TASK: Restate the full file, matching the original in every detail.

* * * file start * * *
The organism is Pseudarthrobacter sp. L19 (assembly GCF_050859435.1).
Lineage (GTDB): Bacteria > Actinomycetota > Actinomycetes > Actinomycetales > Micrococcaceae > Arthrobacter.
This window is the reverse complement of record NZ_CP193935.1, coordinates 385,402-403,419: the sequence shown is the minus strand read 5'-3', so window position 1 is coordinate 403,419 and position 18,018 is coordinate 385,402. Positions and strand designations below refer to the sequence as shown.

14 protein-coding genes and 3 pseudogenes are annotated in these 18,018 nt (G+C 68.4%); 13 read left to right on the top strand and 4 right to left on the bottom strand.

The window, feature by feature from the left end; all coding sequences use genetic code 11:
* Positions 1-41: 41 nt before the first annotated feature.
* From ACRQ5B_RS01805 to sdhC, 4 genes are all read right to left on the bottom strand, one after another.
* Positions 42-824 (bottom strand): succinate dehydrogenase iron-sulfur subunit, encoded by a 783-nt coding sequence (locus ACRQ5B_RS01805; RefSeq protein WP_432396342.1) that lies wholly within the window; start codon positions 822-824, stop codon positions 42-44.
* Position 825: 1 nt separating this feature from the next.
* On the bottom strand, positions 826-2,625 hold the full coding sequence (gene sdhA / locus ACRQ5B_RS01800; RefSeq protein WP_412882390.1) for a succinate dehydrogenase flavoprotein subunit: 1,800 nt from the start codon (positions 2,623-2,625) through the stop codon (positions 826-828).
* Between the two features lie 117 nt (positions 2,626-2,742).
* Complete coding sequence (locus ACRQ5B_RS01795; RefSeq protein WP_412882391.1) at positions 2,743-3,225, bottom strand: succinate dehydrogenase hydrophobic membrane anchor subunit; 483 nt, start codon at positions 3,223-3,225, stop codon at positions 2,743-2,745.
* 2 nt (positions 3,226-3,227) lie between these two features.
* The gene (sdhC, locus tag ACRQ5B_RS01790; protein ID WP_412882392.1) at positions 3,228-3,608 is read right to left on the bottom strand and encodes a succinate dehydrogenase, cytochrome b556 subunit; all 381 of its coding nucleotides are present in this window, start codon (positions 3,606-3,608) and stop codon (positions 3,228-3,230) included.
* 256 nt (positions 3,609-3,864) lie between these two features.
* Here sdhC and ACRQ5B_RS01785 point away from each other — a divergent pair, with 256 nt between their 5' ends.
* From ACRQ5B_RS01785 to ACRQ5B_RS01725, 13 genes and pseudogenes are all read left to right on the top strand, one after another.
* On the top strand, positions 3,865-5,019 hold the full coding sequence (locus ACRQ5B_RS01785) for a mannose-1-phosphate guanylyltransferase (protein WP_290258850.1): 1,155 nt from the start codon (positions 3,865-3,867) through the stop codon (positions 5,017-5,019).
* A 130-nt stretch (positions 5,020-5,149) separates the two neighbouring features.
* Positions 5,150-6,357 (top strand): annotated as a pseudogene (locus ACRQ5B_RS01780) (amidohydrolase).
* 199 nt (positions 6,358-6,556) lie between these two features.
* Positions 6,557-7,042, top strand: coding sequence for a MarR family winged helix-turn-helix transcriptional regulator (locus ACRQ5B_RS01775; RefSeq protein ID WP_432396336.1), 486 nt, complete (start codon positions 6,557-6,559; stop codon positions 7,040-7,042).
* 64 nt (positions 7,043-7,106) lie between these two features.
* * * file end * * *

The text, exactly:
The organism is Pseudarthrobacter sp. L19 (assembly GCF_050859435.1).
Lineage (GTDB): Bacteria > Actinomycetota > Actinomycetes > Actinomycetales > Micrococcaceae > Arthrobacter.
This window is the reverse complement of record NZ_CP193935.1, coordinates 385,402-403,419: the sequence shown is the minus strand read 5'-3', so window position 1 is coordinate 403,419 and position 18,018 is coordinate 385,402. Positions and strand designations below refer to the sequence as shown.

14 protein-coding genes and 3 pseudogenes are annotated in these 18,018 nt (G+C 68.4%); 13 read left to right on the top strand and 4 right to left on the bottom strand.

The window, feature by feature from the left end; all coding sequences use genetic code 11:
* Positions 1-41: 41 nt before the first annotated feature.
* From ACRQ5B_RS01805 to sdhC, 4 genes are all read right to left on the bottom strand, one after another.
* Positions 42-824 (bottom strand): succinate dehydrogenase iron-sulfur subunit, encoded by a 783-nt coding sequence (locus ACRQ5B_RS01805; RefSeq protein WP_432396342.1) that lies wholly within the window; start codon positions 822-824, stop codon positions 42-44.
* Position 825: 1 nt separating this feature from the next.
* On the bottom strand, positions 826-2,625 hold the full coding sequence (gene sdhA / locus ACRQ5B_RS01800; RefSeq protein WP_412882390.1) for a succinate dehydrogenase flavoprotein subunit: 1,800 nt from the start codon (positions 2,623-2,625) through the stop codon (positions 826-828).
* Between the two features lie 117 nt (positions 2,626-2,742).
* Complete coding sequence (locus ACRQ5B_RS01795; RefSeq protein WP_412882391.1) at positions 2,743-3,225, bottom strand: succinate dehydrogenase hydrophobic membrane anchor subunit; 483 nt, start codon at positions 3,223-3,225, stop codon at positions 2,743-2,745.
* 2 nt (positions 3,226-3,227) lie between these two features.
* The gene (sdhC, locus tag ACRQ5B_RS01790; protein ID WP_412882392.1) at positions 3,228-3,608 is read right to left on the bottom strand and encodes a succinate dehydrogenase, cytochrome b556 subunit; all 381 of its coding nucleotides are present in this window, start codon (positions 3,606-3,608) and stop codon (positions 3,228-3,230) included.
* 256 nt (positions 3,609-3,864) lie between these two features.
* Here sdhC and ACRQ5B_RS01785 point away from each other — a divergent pair, with 256 nt between their 5' ends.
* From ACRQ5B_RS01785 to ACRQ5B_RS01725, 13 genes and pseudogenes are all read left to right on the top strand, one after another.
* On the top strand, positions 3,865-5,019 hold the full coding sequence (locus ACRQ5B_RS01785) for a mannose-1-phosphate guanylyltransferase (protein WP_290258850.1): 1,155 nt from the start codon (positions 3,865-3,867) through the stop codon (positions 5,017-5,019).
* A 130-nt stretch (positions 5,020-5,149) separates the two neighbouring features.
* Positions 5,150-6,357 (top strand): annotated as a pseudogene (locus ACRQ5B_RS01780) (amidohydrolase).
* 199 nt (positions 6,358-6,556) lie between these two features.
* Positions 6,557-7,042, top strand: coding sequence for a MarR family winged helix-turn-helix transcriptional regulator (locus ACRQ5B_RS01775; RefSeq protein ID WP_432396336.1), 486 nt, complete (start codon positions 6,557-6,559; stop codon positions 7,040-7,042).
* 64 nt (positions 7,043-7,106) lie between these two features.